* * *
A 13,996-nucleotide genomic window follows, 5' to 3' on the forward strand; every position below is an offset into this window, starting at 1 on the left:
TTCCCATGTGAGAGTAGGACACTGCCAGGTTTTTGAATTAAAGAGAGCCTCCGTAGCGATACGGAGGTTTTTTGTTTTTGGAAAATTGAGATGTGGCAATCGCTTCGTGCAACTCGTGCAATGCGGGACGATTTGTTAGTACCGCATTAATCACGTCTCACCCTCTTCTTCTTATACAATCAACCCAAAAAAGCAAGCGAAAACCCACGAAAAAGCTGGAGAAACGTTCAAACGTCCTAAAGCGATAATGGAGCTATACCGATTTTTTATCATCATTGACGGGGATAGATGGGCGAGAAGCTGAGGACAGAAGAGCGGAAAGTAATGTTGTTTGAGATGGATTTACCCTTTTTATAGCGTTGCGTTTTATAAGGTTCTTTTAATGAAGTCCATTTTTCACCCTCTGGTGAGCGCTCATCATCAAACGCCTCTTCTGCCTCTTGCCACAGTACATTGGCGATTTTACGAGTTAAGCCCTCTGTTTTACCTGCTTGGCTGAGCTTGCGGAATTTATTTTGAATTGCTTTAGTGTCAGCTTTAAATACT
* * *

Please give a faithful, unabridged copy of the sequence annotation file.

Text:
A 13,996-nucleotide genomic window follows, 5' to 3' on the forward strand; every position below is an offset into this window, starting at 1 on the left:
TTCCCATGTGAGAGTAGGACACTGCCAGGTTTTTGAATTAAAGAGAGCCTCCGTAGCGATACGGAGGTTTTTTGTTTTTGGAAAATTGAGATGTGGCAATCGCTTCGTGCAACTCGTGCAATGCGGGACGATTTGTTAGTACCGCATTAATCACGTCTCACCCTCTTCTTCTTATACAATCAACCCAAAAAAGCAAGCGAAAACCCACGAAAAAGCTGGAGAAACGTTCAAACGTCCTAAAGCGATAATGGAGCTATACCGATTTTTTATCATCATTGACGGGGATAGATGGGCGAGAAGCTGAGGACAGAAGAGCGGAAAGTAATGTTGTTTGAGATGGATTTACCCTTTTTATAGCGTTGCGTTTTATAAGGTTCTTTTAATGAAGTCCATTTTTCACCCTCTGGTGAGCGCTCATCATCAAACGCCTCTTCTGCCTCTTGCCACAGTACATTGGCGATTTTACGAGTTAAGCCCTCTGTTTTACCTGCTTGGCTGAGCTTGCGGAATTTATTTTGAATTGCTTTAGTGTCAGCTTTAAATACT